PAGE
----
Buffeted bond insurer ACA Capital Holdings, which reported a negative net worth of $883 million in November, may get a reprieve. A group of Wall Street banks including Merrill Lynch (MER) and Bear Stearns are in talks to shore up ACA, The New York Times reported on Dec. 19. A bailout can't come soon enough for ACA, which saw its credit rating cut to CCC, almost the lowest level above default, by Standard & Poor's the same day. That could slash the value of securities it insured. Guess who's on the hook if the securities plummet? The Wall Street banks.

More Miles per Gallon

For the first time since they were put in place 32 years ago, fuel economy standards are about to rise. President George W. Bush signed into law on Dec. 19 an energy bill that boosts fleet standards to 35 mpg by 2020. The bill includes a 70% increase in efficiency standards for light bulbs, dramatic increases in the production of ethanol, and regulations on other appliances. To the dismay of the greens, the Senate whacked higher taxes on oil giants and failed to extend tax credits for solar power.

Trane's Short Life

Not long ago, American Standard changed its name to Trane after shedding two other main businesses—its namesake bathroom-fixtures unit and vehicle components maker Wabco (WBC)—to focus on air conditioning. The new company didn't last a month. On Dec. 17, Ingersoll Rand (IR) said it would pay $10.1 billion for Trane. Investors ran hot and cool: Trane shares leaped 25% from the Nov. 28 rechristening, while Ingersoll tanked by 10%.

Kevin Martin's Revenge

Embattled FCC Chairman Kevin Martin thumbed his nose at fierce pressure and won a round by pushing two measures through his fragmented agency. One would restrict operators to controlling no more than 30% of the national cable TV market. That's a blow to giant Comcast (CMCSA), which already services an estimated 27% of the country, and the rule is likely to be challenged in court. The other new rule would allow media companies to buy additional TV and radio stations in markets where they own newspaper properties. Federal legislators who worry that media companies would exercise too much control over news gathering may try to upend that one.

JetBlue's Wingman

German airline Lufthansa made an unexpected landing in the U.S. market on Dec. 13, paying $300 million for a 19% stake in low-cost carrier JetBlue (JBLU). The deal brings a welcome cache of cash for the U.S. airline, which has been straining to make money, but Lufthansa's logic is cloudy. The Germans get a seat on JetBlue's board, though rules limit their influence. Lufthansa may be hoping Washington eventually relaxes regs barring foreigners from owning more than 25% of a U.S. line.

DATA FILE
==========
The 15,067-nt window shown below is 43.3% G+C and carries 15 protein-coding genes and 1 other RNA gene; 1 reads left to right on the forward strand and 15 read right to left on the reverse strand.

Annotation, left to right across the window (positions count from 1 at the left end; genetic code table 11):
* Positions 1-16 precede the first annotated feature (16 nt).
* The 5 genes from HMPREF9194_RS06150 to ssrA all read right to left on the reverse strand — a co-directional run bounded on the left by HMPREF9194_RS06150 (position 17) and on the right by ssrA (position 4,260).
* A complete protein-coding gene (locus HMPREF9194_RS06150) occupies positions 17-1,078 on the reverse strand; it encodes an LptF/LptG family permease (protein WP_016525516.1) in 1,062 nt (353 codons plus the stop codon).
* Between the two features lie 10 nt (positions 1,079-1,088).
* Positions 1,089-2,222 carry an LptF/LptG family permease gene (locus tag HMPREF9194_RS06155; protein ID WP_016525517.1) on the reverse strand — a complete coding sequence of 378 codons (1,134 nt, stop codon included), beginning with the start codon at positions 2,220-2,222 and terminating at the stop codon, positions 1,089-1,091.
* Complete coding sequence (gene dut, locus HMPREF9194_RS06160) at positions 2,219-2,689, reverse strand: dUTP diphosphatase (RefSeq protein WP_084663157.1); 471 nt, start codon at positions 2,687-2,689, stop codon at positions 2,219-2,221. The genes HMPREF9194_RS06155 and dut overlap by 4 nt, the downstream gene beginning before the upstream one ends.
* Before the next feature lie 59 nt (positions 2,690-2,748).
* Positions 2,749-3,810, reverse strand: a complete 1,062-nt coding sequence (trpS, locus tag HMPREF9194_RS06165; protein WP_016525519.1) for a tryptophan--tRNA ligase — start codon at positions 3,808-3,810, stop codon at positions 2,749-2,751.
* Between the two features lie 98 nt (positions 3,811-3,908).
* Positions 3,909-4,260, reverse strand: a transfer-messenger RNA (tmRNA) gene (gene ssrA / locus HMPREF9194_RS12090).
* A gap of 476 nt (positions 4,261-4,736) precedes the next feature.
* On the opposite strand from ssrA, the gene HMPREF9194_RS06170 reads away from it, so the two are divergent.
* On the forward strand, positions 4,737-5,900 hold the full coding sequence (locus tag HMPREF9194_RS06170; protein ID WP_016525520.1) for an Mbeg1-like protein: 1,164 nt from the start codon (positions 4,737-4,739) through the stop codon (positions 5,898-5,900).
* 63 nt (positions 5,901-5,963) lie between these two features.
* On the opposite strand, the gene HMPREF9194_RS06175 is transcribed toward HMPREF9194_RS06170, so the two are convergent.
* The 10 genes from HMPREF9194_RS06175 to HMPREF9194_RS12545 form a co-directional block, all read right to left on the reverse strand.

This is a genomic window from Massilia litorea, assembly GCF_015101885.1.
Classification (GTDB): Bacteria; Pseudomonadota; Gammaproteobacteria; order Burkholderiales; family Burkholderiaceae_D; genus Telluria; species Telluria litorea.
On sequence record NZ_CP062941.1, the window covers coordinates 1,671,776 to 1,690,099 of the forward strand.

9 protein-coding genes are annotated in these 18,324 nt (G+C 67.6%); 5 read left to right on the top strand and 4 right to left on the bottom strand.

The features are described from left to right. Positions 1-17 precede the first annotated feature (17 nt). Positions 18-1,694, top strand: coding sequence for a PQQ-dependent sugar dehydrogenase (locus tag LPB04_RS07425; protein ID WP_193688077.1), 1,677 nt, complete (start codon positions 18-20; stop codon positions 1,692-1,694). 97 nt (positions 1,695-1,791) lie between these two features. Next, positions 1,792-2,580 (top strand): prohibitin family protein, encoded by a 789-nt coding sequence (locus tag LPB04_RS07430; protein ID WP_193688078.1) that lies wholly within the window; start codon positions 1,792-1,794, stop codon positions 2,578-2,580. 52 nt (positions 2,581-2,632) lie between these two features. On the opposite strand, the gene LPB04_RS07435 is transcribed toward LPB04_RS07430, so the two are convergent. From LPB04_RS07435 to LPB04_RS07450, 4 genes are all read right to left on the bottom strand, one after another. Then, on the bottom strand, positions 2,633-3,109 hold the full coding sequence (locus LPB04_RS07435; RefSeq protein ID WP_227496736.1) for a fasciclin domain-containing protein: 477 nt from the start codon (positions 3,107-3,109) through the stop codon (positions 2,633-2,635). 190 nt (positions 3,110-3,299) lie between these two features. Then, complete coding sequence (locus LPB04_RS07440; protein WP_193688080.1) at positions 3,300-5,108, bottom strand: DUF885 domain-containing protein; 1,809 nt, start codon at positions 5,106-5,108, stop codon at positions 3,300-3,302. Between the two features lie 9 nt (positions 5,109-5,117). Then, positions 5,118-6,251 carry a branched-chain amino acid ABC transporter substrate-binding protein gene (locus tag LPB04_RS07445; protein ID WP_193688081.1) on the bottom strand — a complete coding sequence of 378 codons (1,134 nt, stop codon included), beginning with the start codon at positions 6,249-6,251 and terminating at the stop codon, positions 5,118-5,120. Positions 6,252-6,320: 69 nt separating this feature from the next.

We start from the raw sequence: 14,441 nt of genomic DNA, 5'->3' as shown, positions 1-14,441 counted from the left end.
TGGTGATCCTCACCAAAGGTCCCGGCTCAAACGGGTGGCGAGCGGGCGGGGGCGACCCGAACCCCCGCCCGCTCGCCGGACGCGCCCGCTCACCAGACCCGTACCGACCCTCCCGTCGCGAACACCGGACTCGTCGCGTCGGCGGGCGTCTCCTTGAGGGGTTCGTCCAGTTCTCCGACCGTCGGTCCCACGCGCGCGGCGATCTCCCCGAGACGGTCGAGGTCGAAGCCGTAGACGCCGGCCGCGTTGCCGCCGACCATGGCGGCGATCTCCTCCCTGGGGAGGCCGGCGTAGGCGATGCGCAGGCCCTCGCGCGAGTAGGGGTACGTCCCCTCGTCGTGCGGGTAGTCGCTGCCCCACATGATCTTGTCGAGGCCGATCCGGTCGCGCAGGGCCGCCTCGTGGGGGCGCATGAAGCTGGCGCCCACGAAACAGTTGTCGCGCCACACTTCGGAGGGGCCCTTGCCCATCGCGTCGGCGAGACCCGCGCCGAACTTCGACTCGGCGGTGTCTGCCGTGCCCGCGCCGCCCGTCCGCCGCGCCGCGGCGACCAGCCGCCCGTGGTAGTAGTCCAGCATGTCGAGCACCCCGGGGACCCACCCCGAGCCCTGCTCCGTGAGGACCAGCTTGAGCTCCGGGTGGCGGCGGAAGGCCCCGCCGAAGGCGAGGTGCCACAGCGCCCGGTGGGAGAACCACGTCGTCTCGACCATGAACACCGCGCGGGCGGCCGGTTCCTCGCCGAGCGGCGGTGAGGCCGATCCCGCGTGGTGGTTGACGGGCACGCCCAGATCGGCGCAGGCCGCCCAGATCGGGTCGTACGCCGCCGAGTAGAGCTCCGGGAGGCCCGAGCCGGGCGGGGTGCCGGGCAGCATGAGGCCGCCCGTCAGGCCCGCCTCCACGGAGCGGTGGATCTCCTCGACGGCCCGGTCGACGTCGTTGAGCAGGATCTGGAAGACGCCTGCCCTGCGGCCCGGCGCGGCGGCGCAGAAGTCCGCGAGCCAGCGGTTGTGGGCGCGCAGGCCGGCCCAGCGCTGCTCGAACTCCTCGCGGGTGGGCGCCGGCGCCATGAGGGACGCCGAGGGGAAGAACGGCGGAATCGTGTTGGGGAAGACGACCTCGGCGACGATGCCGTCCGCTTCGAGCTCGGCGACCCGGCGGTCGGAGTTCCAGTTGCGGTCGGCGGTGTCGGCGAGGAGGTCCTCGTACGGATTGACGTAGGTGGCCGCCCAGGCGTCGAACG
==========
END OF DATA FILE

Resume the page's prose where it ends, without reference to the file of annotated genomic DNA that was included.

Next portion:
See "JetBlue Makes a Deal with Lufthansa"

CalPERS' New Look

It's the fattest pension fund in the U.S., lording over $250 billion in retirement savings for 1.5 million workers. So where are the sharpies who run the California Public Employees' Retirement System (CalPERS) putting their money? Surprisingly, they're shifting into riskier assets. The giant fund said on Dec. 17 that it will boost investments in private equity to 10% from 6% of the portfolio. Real estate also gets a bump, to 10% from 8%. CalPERS created a new inflation-linked asset class to hold commodities and infrastructure that will account for 5% of the mix. The big losers are bonds, which will shrink to 19% from 26% of assets, and stocks, which will slip to 56% from 60%.

Petrodollars at Work

Maybe the Kuwaitis have been watching The Graduate, in which the lead character is famously given career advice consisting of one word: plastics. Kuwait Petroleum will spend $9.5 billion for a 50% stake in much of Dow Chemical's (DOW) global petrochemical business. Dow will provide the assets and knowhow, the Kuwaitis the cheap feedstock to make products used in many kinds of plastics. The deal trims Dow's exposure to commodity petrochemicals while freeing up capital for higher-margin specialty chemicals.

See "Dow and Kuwait Petro: Profit-Margin Play"

Another Oil Patch Deal

Oilfield services companies are drilling for deals. Houston-based National Oilwell Varco (NOV) announced on Dec. 17 that it would spend $7.3 billion to buy rival Grant Prideco (GRP). While both make gear for oil production, National specializes in motors and pumps, and Grant is a leader in drilling pipe. The move follows a $17.4 billion merger in November by Transocean (RIG) and GlobalSantaFe (GSF), two large drill-rig operators.

The Top Gun of Games?